Just before I left Antigua V's nephew Marco Vinicio informed me that he had enjoyed this flick about a young Mexican wetback that makes it big in the Toon, so I made a mental note to give it a go (though expecting shite on a par with Wimbledon.)
There has been an almost total lack of even passably watchable soccer movies, but now we have this one, which is actually (just) better than mediocre. It's a two hour Adidas ad structured around an utterly formulaic fairy-tale, but the high-calibre writing from Dick Clement and Ian La Frenais (the team behind classic sitcoms The Likely Lads and Auf Wiedersehen Pet) overcomes this limitation, adding heart and comedy to the otherwise predictable sequence of episodes. Perhaps the funniest moment in the film − who knows if it was intentional or not − is David Beckham's cameo.
There are one or two other false notes, such as the bar full of Geordies in full costume watching live Premiership football in LA (7 am surely..?) and most of the actual match action is disappointing. Yet the main performances are strong, especially from Yale-educated yank Alessandro Nivola as the Toon's dissolute star-signing Gavin Harris and Marcel Iures (Slavo in Layer Cake), who is so convincing as Newcastle's foreign coach you are left with the impression that you've seen him before scowling from a Premiership dug-out. (Niovola is actually a keen sarker-player and represented the 'Rest of the World' in a charity match against England.) Sven-Goran Eriksson, Alan Shearer, Raul and ZZ also appear as themselves. These performances are not so strong...though Zhidane's heading skills might have been used to greater effect in the nightclub scene!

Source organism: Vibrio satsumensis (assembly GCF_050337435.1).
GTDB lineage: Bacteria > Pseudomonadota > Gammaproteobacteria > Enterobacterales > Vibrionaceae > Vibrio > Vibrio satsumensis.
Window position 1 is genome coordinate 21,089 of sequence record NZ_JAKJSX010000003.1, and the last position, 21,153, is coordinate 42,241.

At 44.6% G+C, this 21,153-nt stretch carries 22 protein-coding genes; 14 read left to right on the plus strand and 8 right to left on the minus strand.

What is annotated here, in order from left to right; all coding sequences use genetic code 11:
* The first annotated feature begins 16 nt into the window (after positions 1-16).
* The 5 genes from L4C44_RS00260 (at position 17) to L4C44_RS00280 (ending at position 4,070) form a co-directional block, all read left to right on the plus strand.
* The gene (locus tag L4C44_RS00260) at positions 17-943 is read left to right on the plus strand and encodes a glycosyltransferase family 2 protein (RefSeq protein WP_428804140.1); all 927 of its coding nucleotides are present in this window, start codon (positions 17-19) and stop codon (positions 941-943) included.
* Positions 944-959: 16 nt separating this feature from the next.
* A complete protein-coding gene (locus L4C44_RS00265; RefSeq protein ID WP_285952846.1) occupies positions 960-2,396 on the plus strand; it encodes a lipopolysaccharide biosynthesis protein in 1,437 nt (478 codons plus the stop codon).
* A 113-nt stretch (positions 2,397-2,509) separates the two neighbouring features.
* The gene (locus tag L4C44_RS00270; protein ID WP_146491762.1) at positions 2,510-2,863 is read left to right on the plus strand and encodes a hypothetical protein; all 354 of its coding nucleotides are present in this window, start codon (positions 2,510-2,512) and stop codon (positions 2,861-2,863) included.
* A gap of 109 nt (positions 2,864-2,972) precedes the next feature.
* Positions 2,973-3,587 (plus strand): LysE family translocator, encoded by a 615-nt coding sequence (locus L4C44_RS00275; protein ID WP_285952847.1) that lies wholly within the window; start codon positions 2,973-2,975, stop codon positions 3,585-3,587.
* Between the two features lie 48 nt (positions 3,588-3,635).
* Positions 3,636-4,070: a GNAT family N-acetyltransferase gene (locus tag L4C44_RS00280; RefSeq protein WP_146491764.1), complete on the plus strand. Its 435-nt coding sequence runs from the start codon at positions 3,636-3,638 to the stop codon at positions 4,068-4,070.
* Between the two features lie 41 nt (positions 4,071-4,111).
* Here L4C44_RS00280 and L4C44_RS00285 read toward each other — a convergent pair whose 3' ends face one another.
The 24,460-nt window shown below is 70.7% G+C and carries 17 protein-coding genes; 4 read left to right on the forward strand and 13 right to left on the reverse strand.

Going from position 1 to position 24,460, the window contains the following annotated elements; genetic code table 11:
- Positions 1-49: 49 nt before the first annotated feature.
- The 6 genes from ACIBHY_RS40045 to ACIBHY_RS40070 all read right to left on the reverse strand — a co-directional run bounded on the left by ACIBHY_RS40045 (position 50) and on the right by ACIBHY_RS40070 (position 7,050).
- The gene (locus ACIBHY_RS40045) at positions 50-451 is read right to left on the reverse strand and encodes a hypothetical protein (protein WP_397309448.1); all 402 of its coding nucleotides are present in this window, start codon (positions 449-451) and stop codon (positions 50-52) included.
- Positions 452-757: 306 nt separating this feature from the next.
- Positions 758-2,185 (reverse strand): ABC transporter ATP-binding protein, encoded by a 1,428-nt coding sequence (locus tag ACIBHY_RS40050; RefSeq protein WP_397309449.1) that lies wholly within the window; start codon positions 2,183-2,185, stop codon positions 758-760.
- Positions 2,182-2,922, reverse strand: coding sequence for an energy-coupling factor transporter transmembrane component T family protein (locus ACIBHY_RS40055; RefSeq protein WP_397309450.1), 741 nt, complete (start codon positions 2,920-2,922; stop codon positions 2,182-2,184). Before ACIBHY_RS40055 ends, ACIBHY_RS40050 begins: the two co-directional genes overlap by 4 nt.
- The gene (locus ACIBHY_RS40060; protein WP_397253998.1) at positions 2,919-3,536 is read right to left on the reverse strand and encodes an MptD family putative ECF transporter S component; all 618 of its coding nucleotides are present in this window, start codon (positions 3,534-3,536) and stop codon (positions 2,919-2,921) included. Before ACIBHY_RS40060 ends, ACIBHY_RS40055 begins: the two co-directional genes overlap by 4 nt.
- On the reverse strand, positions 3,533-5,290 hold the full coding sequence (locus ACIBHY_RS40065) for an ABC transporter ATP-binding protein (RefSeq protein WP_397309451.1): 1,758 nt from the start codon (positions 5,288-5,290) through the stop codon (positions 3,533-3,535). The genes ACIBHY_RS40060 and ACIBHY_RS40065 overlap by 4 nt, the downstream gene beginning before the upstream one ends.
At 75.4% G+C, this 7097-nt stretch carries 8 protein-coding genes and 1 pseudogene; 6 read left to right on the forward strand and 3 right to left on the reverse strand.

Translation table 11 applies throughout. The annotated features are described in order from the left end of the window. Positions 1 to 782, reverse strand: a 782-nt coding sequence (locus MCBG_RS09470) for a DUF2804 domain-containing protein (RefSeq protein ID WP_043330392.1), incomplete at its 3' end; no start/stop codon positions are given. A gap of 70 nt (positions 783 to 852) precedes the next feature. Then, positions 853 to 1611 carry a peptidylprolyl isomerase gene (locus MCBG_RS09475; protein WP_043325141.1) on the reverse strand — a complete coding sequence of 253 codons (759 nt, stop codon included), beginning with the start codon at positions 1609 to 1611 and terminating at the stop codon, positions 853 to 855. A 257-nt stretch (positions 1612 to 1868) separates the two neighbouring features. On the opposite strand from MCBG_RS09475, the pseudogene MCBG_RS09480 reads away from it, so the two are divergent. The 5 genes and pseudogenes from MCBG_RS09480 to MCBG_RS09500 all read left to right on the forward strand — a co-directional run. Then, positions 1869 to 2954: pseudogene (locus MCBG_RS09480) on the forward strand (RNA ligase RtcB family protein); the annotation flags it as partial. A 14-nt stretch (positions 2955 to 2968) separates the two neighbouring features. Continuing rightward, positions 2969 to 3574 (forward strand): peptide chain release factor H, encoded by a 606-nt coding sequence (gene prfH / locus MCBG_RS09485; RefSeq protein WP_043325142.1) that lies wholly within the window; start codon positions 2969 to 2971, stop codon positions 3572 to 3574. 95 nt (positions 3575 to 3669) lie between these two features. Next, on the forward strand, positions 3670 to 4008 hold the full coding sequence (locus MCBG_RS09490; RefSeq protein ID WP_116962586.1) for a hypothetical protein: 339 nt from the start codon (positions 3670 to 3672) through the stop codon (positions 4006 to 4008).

Underlying Santiago's personal story there's a social theme: aspiración: his father believes that the world is divided into mansion-owners and their lawn cutters and there's no point in resisting this state of affairs. The third part of the Goal! trilogy has just been shot during this summer's World Cup in Germany, where you might say that the dream − for most of the lawn cutters at least − ended in relative disappointment. Out in Guatemala I had a strong sense that this Mundial was supposed to be the showcase for Latin America's superior ball skills − typically honed on arid urban terrain − and the dodgy, defensive Italians running away with the copa was not part of the script.
Onc critic has speculated whether Santiago will play for Los Tri or his adopted homeland in the World Cup to be featured in Goal 3. Well, which one has an Adidas strip? Answer: Mexico (US is Nike.) Santiago might have adopted the land of the free, but the film gave us no indication that it had in turn adopted him. As an indocumentado, whilst entitled to join the Marine Corps and die in Iraq, the lack of a green card would surely prevent him being capped by the USA.